Abraham is the father of our faith, the father of three major faiths across the globe, through Isaac and through Ishmael.  As we celebrate fathers in our lives today, and as we rejoice in the love of our Father God, who sees even the sparrow fall, and loves and cares for each of us even more deeply, let us not forget that God hears the cries of the poor and cast aside, those who are not in the center of power.  And God asks us to hear, to care, and to act.  Amen.

 

 

 

 

Genesis 21:8-21

8The child grew, and was weaned; and Abraham made a great feast on the day that Isaac was weaned.

9But Sarah saw the son of Hagar the Egyptian, whom she had borne to Abraham, playing with her son Isaac. 10So she said to Abraham, “Cast out this slave woman with her son; for the son of this slave woman shall not inherit along with my son Isaac.” 11The matter was very distressing to Abraham on account of his son. 12But God said to Abraham, “Do not be distressed because of the boy and because of your slave woman; whatever Sarah says to you, do as she tells you, for it is through Isaac that offspring shall be named for you. 13As for the son of the slave woman, I will make a nation of him also, because he is your offspring.”

14So Abraham rose early in the morning, and took bread and a skin of water, and gave it to Hagar, putting it on her shoulder, along with the child, and sent her away. And she departed, and wandered about in the wilderness of Beer-sheba. 15When the water in the skin was gone, she cast the child under one of the bushes. 16Then she went and sat down opposite him a good way off, about the distance of a bowshot; for she said, “Do not let me look on the death of the child.” And as she sat opposite him, she lifted up her voice and wept. 17And God heard the voice of the boy; and the angel of God called to Hagar from heaven, and said to her, “What troubles you, Hagar? Do not be afraid; for God has heard the voice of the boy where he is. 18Come, lift up the boy and hold him fast with your hand, for I will make a great nation of him.” 19Then God opened her eyes and she saw a well of water. She went, and filled the skin with water, and gave the boy a drink. 20God was with the boy, and he grew up; he lived in the wilderness, and became an expert with the bow. 21He lived in the wilderness of Paran; and his mother got a wife for him from the land of Egypt.

 

Psalm 86

Incline your ear, O Lord, and answer me, for I am poor and needy.

Preserve my life, for I am devoted to you;

     save your servant who trusts in you.

You are my God; be gracious to me, O Lord, for to you do I cry all day long.

Gladden the soul of your servant, for to you, O Lord, I lift up my soul.

For you, O Lord, are good and forgiving,

     abounding in steadfast love to all who call on you.

Give ear, O Lord, to my prayer; listen to my cry of supplication.

In the day of my trouble I call on you, for you will answer me.

There is none like you among the gods, O Lord,

     nor are there any works like yours.

All the nations you have made shall come and bow down before you,

     O Lord, and shall glorify your name.

For you are great and do wondrous things; you alone are God.

Teach me your way, O Lord, that I may walk in your truth;

     give me an undivided heart to revere your name.

I give thanks to you, O Lord my God, with my whole heart,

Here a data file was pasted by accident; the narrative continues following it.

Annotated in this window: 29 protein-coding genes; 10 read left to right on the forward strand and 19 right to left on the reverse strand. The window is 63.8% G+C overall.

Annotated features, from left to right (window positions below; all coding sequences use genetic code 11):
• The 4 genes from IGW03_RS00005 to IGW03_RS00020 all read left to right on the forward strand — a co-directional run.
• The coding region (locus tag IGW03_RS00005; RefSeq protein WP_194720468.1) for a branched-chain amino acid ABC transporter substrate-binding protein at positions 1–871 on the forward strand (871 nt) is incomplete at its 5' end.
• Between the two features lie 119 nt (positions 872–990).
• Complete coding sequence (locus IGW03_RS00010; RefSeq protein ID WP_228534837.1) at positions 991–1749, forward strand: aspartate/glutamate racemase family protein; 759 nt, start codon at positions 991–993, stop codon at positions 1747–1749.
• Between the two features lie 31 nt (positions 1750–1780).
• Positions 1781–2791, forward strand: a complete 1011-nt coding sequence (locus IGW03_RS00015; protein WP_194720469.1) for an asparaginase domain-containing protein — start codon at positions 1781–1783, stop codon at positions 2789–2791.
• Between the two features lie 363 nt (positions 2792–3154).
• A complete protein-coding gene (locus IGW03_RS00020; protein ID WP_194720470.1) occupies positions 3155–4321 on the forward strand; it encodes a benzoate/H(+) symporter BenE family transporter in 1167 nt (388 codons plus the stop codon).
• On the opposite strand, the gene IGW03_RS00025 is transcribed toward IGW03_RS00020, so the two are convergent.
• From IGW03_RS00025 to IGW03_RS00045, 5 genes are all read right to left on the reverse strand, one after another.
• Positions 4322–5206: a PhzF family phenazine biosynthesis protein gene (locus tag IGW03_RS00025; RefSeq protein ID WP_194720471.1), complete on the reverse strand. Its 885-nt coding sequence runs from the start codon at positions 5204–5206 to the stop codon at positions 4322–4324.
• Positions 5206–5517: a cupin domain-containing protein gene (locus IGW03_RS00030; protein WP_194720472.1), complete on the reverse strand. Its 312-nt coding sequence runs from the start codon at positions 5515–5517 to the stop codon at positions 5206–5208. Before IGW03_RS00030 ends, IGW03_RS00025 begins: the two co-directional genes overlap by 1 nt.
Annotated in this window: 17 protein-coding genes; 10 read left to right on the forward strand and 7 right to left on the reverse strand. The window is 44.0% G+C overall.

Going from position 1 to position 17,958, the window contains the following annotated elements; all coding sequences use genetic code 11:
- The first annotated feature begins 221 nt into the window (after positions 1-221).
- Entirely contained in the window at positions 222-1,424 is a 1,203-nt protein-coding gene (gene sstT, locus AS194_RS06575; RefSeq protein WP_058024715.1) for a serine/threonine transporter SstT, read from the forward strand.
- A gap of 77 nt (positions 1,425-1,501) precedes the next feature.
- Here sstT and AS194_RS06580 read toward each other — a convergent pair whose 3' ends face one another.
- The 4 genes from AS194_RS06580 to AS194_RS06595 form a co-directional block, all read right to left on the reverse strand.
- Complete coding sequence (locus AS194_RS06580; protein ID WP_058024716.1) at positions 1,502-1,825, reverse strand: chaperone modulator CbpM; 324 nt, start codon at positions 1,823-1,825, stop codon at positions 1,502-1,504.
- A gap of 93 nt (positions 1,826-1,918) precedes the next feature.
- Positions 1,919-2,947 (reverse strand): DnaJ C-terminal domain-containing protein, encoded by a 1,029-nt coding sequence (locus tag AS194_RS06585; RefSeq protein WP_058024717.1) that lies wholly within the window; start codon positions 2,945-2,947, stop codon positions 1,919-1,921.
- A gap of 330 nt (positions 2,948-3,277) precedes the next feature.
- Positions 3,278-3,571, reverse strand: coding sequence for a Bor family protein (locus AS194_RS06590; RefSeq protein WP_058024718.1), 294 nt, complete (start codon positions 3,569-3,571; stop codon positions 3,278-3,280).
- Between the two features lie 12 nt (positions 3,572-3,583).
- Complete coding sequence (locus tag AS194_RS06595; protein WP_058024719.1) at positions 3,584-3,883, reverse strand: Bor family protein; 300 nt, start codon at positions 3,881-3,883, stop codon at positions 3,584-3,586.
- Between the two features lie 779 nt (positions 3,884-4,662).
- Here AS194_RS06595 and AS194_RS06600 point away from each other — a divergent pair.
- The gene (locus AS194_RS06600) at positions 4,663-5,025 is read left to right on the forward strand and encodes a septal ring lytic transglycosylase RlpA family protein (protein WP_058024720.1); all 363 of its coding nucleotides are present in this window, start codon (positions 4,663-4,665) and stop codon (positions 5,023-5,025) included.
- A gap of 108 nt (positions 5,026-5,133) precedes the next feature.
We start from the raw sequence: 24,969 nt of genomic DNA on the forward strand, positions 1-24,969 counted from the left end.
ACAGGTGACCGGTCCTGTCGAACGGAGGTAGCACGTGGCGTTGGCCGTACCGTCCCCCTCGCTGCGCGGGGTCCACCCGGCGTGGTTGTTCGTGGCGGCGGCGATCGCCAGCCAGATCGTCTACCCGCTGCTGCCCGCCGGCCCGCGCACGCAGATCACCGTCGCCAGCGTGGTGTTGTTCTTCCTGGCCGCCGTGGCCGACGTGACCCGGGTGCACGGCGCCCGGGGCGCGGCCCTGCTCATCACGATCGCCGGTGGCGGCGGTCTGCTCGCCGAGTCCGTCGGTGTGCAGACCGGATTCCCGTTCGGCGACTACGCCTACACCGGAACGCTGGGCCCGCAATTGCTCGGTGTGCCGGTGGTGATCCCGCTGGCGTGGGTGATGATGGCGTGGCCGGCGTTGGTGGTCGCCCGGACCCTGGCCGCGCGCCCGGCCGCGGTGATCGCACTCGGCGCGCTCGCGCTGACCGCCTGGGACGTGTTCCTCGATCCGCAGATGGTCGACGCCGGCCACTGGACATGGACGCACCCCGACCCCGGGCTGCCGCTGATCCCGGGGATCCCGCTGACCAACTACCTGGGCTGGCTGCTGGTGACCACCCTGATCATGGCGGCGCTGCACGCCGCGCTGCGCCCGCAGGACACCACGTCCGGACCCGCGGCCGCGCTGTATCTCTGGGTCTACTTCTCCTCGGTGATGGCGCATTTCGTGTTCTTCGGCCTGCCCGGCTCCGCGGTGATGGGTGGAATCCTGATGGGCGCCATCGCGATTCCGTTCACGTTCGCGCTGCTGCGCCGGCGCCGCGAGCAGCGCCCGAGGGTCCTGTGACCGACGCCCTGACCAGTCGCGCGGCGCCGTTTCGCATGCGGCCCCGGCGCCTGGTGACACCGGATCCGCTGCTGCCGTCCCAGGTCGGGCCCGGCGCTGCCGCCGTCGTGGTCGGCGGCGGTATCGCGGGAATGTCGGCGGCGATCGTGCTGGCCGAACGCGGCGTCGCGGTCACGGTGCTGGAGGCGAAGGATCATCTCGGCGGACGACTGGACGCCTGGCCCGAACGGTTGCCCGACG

and I will glorify your name forever.

For great is your steadfast love toward me;

     you have delivered my soul from the depths of Sheol.

O God, the insolent rise up against me;

     a band of ruffians seeks my life, and they do not set you before them.

But you, O Lord, are a God merciful and gracious,

     slow to anger and abounding in steadfast love and faithfulness.

Turn to me and be gracious to me; give your strength to your servant;

     save the child of your serving girl.

Show me a sign of your favor,

     so that those who hate me may see it and be put to shame,

     because you, Lord, have helped me and comforted me.

 

Romans 6:1b-11

Should we continue in sin in order that grace may abound? 2By no means! How can we who died to sin go on living in it? 3Do you not know that all of us who have been baptized into Christ Jesus were baptized into his death? 4Therefore we have been buried with him by baptism into death, so that, just as Christ was raised from the dead by the glory of the Father, so we too might walk in newness of life. 5For if we have been united with him in a death like his, we will certainly be united with him in a resurrection like his. 6We know that our old self was crucified with him so that the body of sin might be destroyed, and we might no longer be enslaved to sin. 7For whoever has died is freed from sin. 8But if we have died with Christ, we believe that we will also live with him. 9We know that Christ, being raised from the dead, will never die again; death no longer has dominion over him. 10The death he died, he died to sin, once for all; but the life he lives, he lives to God. 11So you also must consider yourselves dead to sin and alive to God in Christ Jesus.

 

Matthew 10:24-39

24“A disciple is not above the teacher, nor a slave above the master; 25it is enough for the disciple to be like the teacher, and the slave like the master. If they have called the master of the house Beelzebul, how much more will they malign those of his household! 26“So have no fear of them; for nothing is covered up that will not be uncovered, and nothing secret that will not become known. 27What I say to you in the dark, tell in the light; and what you hear whispered, proclaim from the housetops. 28Do not fear those who kill the body but cannot kill the soul; rather fear him who can destroy both soul and body in hell. 29Are not two sparrows sold for a penny? Yet not one of them will fall to the ground apart from your Father. 30And even the hairs of your head are all counted. 31So do not be afraid; you are of more value than many sparrows. 32“Everyone therefore who acknowledges me before others, I also will acknowledge before my Father in heaven; 33but whoever denies me before others, I also will deny before my Father in heaven. 34“Do not think that I have come to bring peace to the earth; I have not come to bring peace, but a sword. 35For I have come to set a man against his father, and a daughter against her mother, and a daughter-in-law against her mother-in-law; 36and one’s foes will be members of one’s own household. 37Whoever loves father or mother more than me is not worthy of me; and whoever loves son or daughter more than me is not worthy of me; 38and whoever does not take up the cross and follow me is not worthy of me. 39Those who find their life will lose it, and those who lose their life for my sake will find it.